The public education group, Save Our Schools, today called on candidates in the state election to commit to fully funding public schools. National Convenor, Trevor Cobbold, said “far from being the education state, Victoria is a failed education state”.
“It was a premature step by the Andrews Government to change Victorian car number plates to read ‘The Education State’. The latest NAPLAN school results show this to be a mistake; the number plates should say: ‘A Failed Education State.’
“Victoria is a failed education state because it has failed disadvantaged students and public schools. Funding failures are a key contributor to the education failure.
“Successive Commonwealth and Victorian governments have failed to fully fund public schools with the result that they are vastly under-funded to meet the learning needs of disadvantaged students, over 80% of whom attend public schools.
Continue reading “Media Release: Victoria is a Failed Eductaion State”
The following is a summary of a research paper on school outcomes and funding in Victooria.. The paper can be downloaded below.
Victoria is not the education state it claims. It is a failed education state because it has largely failed to improve results for disadvantaged students, the vast majority of whom attend public schools. Funding failures are a major factor behind the education failure.
There have been a few successes, most notably in some Indigenous outcomes, but they are few and far between. The Victorian election is an opportunity to fix the failures. The funding of public schools is a key test for candidates and parties.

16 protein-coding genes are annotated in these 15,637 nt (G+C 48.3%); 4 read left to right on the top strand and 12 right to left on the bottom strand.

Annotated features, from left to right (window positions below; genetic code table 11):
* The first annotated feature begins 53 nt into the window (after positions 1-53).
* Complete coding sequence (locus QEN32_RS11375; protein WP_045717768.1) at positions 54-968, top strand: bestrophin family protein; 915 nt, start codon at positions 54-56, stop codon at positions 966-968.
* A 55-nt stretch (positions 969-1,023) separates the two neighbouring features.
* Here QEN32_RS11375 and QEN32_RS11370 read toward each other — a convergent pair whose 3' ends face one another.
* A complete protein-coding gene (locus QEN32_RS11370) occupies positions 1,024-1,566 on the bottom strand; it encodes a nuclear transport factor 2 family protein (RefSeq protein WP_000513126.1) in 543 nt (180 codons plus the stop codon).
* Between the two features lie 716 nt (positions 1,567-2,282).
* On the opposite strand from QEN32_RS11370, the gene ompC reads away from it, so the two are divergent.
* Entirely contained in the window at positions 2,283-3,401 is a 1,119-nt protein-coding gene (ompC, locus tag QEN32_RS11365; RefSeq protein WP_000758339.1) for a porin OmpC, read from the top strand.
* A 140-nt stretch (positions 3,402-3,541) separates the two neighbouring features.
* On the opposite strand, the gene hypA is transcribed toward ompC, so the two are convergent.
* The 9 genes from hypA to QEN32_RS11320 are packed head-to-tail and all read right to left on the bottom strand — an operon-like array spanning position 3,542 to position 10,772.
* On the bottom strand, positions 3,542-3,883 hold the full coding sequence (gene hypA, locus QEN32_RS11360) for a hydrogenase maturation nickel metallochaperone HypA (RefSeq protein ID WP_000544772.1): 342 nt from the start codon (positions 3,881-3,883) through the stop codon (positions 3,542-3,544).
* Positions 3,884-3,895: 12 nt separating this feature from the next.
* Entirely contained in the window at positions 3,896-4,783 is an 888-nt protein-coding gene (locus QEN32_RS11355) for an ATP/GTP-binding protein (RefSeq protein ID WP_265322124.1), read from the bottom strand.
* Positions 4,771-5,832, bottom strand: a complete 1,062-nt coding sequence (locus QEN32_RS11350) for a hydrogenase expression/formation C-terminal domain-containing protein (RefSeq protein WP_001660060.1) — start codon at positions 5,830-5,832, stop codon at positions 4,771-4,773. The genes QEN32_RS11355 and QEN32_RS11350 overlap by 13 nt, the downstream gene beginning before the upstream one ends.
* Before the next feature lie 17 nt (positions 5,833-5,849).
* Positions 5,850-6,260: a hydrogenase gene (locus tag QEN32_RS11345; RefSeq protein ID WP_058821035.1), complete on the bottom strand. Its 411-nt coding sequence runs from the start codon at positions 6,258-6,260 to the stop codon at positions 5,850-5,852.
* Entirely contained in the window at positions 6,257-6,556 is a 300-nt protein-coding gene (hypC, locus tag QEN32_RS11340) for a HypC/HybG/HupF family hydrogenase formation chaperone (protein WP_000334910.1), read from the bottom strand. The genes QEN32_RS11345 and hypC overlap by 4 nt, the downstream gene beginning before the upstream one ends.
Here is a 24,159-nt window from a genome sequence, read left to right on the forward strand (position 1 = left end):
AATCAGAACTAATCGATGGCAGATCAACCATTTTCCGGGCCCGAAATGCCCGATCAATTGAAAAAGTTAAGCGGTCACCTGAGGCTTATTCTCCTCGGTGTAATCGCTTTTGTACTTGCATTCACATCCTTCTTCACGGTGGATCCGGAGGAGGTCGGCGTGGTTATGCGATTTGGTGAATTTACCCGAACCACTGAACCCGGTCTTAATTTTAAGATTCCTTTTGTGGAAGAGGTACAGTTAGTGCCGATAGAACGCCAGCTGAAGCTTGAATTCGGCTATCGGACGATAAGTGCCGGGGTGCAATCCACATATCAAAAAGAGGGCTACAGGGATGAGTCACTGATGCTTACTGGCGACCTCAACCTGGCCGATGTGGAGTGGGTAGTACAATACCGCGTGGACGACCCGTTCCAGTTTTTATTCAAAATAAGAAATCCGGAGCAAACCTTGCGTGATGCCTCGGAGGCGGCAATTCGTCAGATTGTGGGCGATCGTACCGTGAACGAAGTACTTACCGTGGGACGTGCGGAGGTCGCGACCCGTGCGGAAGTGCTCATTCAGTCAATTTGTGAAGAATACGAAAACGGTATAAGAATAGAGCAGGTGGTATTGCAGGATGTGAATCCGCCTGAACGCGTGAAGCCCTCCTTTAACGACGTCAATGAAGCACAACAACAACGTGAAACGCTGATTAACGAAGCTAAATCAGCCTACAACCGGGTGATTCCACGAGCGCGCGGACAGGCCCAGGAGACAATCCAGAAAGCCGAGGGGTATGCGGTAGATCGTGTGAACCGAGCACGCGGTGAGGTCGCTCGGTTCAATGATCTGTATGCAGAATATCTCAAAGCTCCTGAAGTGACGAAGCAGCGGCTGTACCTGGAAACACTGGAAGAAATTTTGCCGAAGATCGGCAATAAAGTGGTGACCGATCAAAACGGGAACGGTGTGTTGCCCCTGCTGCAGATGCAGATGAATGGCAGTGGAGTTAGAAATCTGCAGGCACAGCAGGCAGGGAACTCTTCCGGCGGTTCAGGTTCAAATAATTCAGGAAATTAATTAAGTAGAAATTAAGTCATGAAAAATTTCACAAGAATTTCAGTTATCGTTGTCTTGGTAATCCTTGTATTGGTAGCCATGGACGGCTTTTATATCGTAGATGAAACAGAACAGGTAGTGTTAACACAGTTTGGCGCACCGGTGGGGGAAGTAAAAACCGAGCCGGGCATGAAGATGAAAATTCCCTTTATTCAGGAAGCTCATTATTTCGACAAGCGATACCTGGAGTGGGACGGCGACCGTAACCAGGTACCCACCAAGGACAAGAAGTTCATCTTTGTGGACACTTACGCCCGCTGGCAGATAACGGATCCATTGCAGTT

Continue reading “Victoria is a Failed Education State”
One major problem the ALP has to face is the state of public education. The new Federal Government may be able to shift some blame on to the Coalition for the current shameful conditions. However, they are in a bind, if they seek to redress these problems they will face substantial electoral backlash, the majority of swing voters have already left the public sector. A further problem is that the geneses of these current conditions lies at the feet of the Rudd/Gillard ALP Governments.
Continue reading “Public Education – A problem for the ALP”
Last week, the Productivity Commission released a major report on how to improve Australia’s school and university sectors. “Education is ripe for disruption”, deputy chair Alex Robson said.
The commission suggests longer schooldays, online classes taught by qualified teachers, and streaming students into ability groups to improve Australia’s educational performance.
But while these ideas may work well for some students, they won’t necessarily work for all.
If Australia is serious about improving its education system, we need to look at improving the whole system, for all students. This means we need a clear definition of what equity means for schools.
Continue reading “If Australia wants to improve school outcomes, we need to define what ‘equity’ really means”